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Hypogonadotropic Hypogonadism/Kallmann Syndrome via the FGF8 Gene

Summary and Pricing

Test Method

Exome Sequencing with CNV Detection
Test Code Test Copy GenesTest CPT Code Gene CPT Codes Copy CPT Codes Base Price
12651 FGF8 81479 81479,81479 $890 Order Options and Pricing
Test Code Test Copy Genes Test CPT Code Gene CPT Codes Copy CPT Code Base Price
12651FGF881479 81479(x2) $890 Order Options and Pricing

Pricing Comments

Our favored testing approach is exome based NextGen sequencing with CNV analysis. This will allow cost effective reflexing to PGxome or other exome based tests. However, if full gene Sanger sequencing is desired for STAT turnaround time, insurance, or other reasons, please see link below for Test Code, pricing, and turnaround time information. If the Sanger option is selected, CNV detection may be ordered through Test #600.

An additional 25% charge will be applied to STAT orders. STAT orders are prioritized throughout the testing process.

Click here for costs to reflex to whole PGxome (if original test is on PGxome Sequencing backbone).

Click here for costs to reflex to whole PGnome (if original test is on PGnome Sequencing backbone).

The Sanger Sequencing method for this test is NY State approved.

For Sanger Sequencing click here.

Turnaround Time

18 days on average for standard orders or 13 days on average for STAT orders.

Please note: Once the testing process begins, an Estimated Report Date (ERD) range will be displayed in the portal. This is the most accurate prediction of when your report will be complete and may differ from the average TAT published on our website. About 85% of our tests will be reported within or before the ERD range. We will notify you of significant delays or holds which will impact the ERD. Learn more about turnaround times here.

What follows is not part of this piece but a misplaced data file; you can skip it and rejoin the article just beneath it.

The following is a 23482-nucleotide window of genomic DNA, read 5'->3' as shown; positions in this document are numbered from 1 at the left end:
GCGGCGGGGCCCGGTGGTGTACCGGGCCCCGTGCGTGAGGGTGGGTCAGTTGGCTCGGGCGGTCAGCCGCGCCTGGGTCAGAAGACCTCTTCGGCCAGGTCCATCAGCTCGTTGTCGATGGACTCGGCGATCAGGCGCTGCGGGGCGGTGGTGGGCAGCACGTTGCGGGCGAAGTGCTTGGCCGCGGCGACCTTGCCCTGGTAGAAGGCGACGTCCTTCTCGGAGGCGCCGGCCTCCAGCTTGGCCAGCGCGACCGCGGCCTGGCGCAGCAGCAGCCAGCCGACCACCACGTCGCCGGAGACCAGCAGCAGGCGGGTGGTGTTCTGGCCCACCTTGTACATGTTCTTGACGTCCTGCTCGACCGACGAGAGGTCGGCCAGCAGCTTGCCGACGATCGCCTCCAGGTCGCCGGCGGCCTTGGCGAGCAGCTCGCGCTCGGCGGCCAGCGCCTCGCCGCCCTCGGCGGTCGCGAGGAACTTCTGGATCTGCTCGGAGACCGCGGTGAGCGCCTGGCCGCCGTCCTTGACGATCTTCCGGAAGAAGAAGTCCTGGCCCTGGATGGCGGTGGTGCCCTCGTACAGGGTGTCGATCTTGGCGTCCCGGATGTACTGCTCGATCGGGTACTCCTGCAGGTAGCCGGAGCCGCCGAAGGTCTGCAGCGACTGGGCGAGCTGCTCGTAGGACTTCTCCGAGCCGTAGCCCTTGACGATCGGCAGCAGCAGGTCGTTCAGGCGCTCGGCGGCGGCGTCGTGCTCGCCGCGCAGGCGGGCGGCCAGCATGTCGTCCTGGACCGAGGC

Targeted Testing

For ordering sequencing of targeted known variants, go to our Targeted Variants page.

EMAIL CONTACTS

Genetic Counselors

Geneticist

  • Fang Xu, PhD, FACMG

Clinical Features and Genetics

Clinical Features

Hypogonadotropic hypogonadism (HH), also known as gonadotropin-releasing hormone (GnRH) deficiency, is a genetic condition that is characterized by delayed or absent sexual development and infertility due to an impaired secretion of gonadotropins. Hypogonadotropic hypogonadism is divided into two major clinical phenotypes depending on the presence of an intact sense of smell: anosmic hypogonadotropic hypogonadism (Kallmann syndrome, KS) and normosmic hypogonadotropic hypogonadism (nHH) (Marino et al. 2014. PubMed ID: 25254043; Boehm et al. 2015. PubMed ID: 26194704; Kim. 2015. PubMed ID: 26790381; Balasubramanian et al. 2017. PubMed ID: 20301509). The prevalence of HH has been estimated to range from 1:10,000 to 1:86,000 individuals depending on different populations (for example 1:10,000 in French and 1:86,000 in Sardinian). A recent study in Finland showed a minimal incidence of KS which accounts for nearly two thirds of individuals with HH of 1:30,000 in males and 1:125,000 in females (Laitinen et al. 2011. PubMed ID: 21682876). Males predominate in HH with a male-to-female ratio of nearly 4:1 (Seminara et al. 1998. PubMed ID: 9793755).